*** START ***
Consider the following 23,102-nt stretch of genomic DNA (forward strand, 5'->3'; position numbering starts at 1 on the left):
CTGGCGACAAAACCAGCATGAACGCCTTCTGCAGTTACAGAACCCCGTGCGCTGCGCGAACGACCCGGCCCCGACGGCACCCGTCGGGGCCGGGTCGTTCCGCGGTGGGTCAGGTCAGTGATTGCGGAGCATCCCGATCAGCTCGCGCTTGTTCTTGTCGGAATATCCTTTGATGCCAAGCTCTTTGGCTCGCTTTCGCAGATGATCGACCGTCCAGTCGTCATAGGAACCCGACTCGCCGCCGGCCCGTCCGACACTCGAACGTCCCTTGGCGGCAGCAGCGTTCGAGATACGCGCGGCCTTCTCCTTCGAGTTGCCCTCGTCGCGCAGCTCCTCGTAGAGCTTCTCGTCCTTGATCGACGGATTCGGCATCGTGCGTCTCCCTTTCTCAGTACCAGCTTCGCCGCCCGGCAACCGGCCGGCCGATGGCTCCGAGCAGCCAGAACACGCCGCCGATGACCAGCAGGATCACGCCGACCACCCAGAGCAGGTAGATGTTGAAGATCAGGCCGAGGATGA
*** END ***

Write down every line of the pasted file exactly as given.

Consider the following 23,102-nt stretch of genomic DNA (forward strand, 5'->3'; position numbering starts at 1 on the left):
CTGGCGACAAAACCAGCATGAACGCCTTCTGCAGTTACAGAACCCCGTGCGCTGCGCGAACGACCCGGCCCCGACGGCACCCGTCGGGGCCGGGTCGTTCCGCGGTGGGTCAGGTCAGTGATTGCGGAGCATCCCGATCAGCTCGCGCTTGTTCTTGTCGGAATATCCTTTGATGCCAAGCTCTTTGGCTCGCTTTCGCAGATGATCGACCGTCCAGTCGTCATAGGAACCCGACTCGCCGCCGGCCCGTCCGACACTCGAACGTCCCTTGGCGGCAGCAGCGTTCGAGATACGCGCGGCCTTCTCCTTCGAGTTGCCCTCGTCGCGCAGCTCCTCGTAGAGCTTCTCGTCCTTGATCGACGGATTCGGCATCGTGCGTCTCCCTTTCTCAGTACCAGCTTCGCCGCCCGGCAACCGGCCGGCCGATGGCTCCGAGCAGCCAGAACACGCCGCCGATGACCAGCAGGATCACGCCGACCACCCAGAGCAGGTAGATGTTGAAGATCAGGCCGAGGATGA